Blogging at Techstars
My plan was/is to write a post every week during my time here in Techstars NYC – we’re currently starting Week 6, but I plan to catch up.
I’ve held off to this point mostly because I was struggling with what form they should take. Turns out (unsurprisingly) that going through the program as an Associate is much different than as a Founder. While in Boston as an Associate, I generally gave an objective review of the week, and an overview of the talks, workshops and stories from the week.
As a Founder, everything I do and learn is filtered through the lens of the company I’m part of. I generally don’t take notes during workshops except those relevant to our own business. I don’t get updates from the other Associates on the progress of all teams, instead just once a week during our Big Rocks meeting.
Founder vs. Associate
And of course, being part of the program as a founder vastly changes the dynamic. As an Associate, most of the pressure is self-imposed - a result of how much work you choose to do for companies, and the role within the Techstars group you assume (organizing Demo Day, etc.). The role of founder is much more – not competitive, really, but – demanding perhaps. Simply because the goal of the program is to make as much progress as possible, there’s an inherent pressure and pace.
So, for this post and those in future weeks, I’m still going to summarize what I learned during the week, and will try to generalize the lesson, but keep in mind the lens through which I’m learning.
My goal is to give insight into the Techstars program and how you can apply some of the lessons to your own venture.
Techstars NYC Week 1 – Ground Yourself
When we were accepted into Techstars in November, I reviewed my posts from the Boston program, and reflected on what I believed made companies there successful. During a trip to Boston in late November, I chatted with Semyon and Eveline (two of the directors at the Boston program) about the same topic.
In short form, I concluded the following:
- The teams that made the most progress were often large, and their progress compared to their small peers was due to the time required of the cofounders; their teams could continue working while the CEO was busy with meetings, etc.
- Teams from outside the Techstars city had the most success when they committed to that city. Establishing an office, or permanent presence, made a big difference in being able to focus and take full advantage of the program.
- Sorting out logistics prior to arriving makes your start much easier. We were changing Airbnbs for the first three weeks in Boston, and it was extremely distracting.
- Singular focus on accomplishing your goals for Techstars was the most important factor in making the most of the program.
With those points in mind, I figured we had a good chance of being ahead of the game in the first week. And we did accomplish some of those things – we sorted out our logistics ahead of time, and managed to find a place to stay that was a 10-minute walk from the office, which has been great.
We scheduled exercise time right away and made time for it, which has been a great time for us as cofounders to chat about the business and get away from the office.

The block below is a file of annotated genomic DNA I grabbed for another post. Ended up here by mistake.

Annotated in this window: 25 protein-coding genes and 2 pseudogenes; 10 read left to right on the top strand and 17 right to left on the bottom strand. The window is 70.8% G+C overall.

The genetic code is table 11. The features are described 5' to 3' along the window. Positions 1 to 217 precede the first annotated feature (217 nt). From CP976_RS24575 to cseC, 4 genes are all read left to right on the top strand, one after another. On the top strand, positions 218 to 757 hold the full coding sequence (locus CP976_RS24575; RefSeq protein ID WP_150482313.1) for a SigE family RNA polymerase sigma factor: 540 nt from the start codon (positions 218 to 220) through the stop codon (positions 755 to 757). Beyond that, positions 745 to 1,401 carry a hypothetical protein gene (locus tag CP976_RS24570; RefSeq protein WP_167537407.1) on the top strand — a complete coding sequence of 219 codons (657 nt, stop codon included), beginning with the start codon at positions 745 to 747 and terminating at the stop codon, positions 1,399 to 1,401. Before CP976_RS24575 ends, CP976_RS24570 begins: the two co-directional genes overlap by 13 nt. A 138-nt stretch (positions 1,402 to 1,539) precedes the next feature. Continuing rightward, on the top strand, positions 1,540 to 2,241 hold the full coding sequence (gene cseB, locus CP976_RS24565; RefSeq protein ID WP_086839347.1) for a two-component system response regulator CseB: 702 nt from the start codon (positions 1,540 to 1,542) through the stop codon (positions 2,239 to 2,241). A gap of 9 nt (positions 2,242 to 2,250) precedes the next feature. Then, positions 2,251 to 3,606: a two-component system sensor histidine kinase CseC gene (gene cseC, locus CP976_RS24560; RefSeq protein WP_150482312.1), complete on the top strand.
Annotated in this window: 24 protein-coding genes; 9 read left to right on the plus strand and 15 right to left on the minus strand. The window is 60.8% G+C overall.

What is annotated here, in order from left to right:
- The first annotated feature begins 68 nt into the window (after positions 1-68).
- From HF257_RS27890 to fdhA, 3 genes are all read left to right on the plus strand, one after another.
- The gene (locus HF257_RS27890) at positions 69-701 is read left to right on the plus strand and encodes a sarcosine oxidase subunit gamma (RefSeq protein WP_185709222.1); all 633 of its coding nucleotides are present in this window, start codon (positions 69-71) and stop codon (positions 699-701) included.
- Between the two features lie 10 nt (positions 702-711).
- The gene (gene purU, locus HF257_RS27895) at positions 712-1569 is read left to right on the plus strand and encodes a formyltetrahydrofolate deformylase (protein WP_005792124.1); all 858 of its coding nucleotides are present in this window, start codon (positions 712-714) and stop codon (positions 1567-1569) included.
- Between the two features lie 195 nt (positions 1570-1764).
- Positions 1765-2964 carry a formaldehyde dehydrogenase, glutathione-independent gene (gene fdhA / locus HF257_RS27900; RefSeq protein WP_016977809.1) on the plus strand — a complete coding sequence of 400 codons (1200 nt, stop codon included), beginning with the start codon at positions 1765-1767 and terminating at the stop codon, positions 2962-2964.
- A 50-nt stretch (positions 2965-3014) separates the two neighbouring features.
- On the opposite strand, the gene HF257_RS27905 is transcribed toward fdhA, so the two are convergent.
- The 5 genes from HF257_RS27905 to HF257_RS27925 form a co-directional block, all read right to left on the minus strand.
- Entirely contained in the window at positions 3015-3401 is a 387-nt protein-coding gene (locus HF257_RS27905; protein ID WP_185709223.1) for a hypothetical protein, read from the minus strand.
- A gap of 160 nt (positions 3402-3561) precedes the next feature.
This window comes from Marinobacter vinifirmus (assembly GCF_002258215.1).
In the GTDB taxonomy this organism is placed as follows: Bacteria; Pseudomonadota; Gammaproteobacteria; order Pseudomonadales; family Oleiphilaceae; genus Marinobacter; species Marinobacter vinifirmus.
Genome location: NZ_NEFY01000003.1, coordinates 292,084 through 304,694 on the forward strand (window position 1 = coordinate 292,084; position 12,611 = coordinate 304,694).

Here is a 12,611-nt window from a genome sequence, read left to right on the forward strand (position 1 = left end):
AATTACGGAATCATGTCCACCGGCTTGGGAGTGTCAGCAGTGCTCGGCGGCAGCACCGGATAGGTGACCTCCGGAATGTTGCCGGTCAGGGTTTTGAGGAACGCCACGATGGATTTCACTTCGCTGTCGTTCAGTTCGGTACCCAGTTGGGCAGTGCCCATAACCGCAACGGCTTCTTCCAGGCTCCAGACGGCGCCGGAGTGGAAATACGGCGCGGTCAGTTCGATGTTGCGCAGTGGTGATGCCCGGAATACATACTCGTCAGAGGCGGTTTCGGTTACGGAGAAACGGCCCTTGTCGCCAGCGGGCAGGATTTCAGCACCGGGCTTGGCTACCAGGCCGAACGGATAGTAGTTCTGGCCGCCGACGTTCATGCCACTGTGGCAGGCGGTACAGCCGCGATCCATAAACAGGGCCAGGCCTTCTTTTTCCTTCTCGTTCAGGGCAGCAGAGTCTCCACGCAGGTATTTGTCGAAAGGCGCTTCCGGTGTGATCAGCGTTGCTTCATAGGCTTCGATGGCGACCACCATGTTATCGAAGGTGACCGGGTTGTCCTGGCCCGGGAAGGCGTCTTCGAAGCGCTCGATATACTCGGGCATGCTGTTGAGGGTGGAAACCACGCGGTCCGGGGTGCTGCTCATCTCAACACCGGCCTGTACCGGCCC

Week 1 Struggles
What we didn’t manage to do during the first week, however, was maintain as much focus as we would have liked. When I joined the company in September, we had charted out some rough goals in terms of revenue, sales process, market confidence, and some other factors, for when we wanted to fundraise.
But, in the hype of Techstars, we set a fundraising goal for the end of the program. And we quickly realized that maybe that wasn’t wise.
One of the panels in the first week featured Alumni, where six different participants from previous cohorts chatted about their experience. One of the most interesting pieces of feedback was “forget about fundraising”. It wasn’t ubiquitous, but many of those who began Techstars in a comparable situation (small team, early-stage) realized they wouldn’t have time to both effectively fundraise and focus on growth with such limited resources.
During the discussion, we too realized that to reach our growth goals, we wouldn’t have time for fundraising, or alternatively, we would have a hard time fundraising if we couldn’t execute on our growth.
Goals for Techstars
The result was our decision to make Techstars about growth, and to generally stick to the original indicators we had set for fundraising.
Making this decision reduced stress, and made it much clearer where we needed to spend our time, and, now in Week 5, I absolutely think we made the right call.
- Preparation of logistics was extremely helpful in getting a quick start in the program.
- Don’t let the Techstars (insert any accelerator) hype change your fundamental goals or milestones. Fundraising for the sake of fundraising is a bad idea.
- As a small team, you must pick your battles. Each person in the team should be focused on one goal, maximum.
- Use the experience of others to your advantage. We quizzed the Alumni about their specific experiences and decision-making, relating it to our own situation as much as possible, and it was a huge help.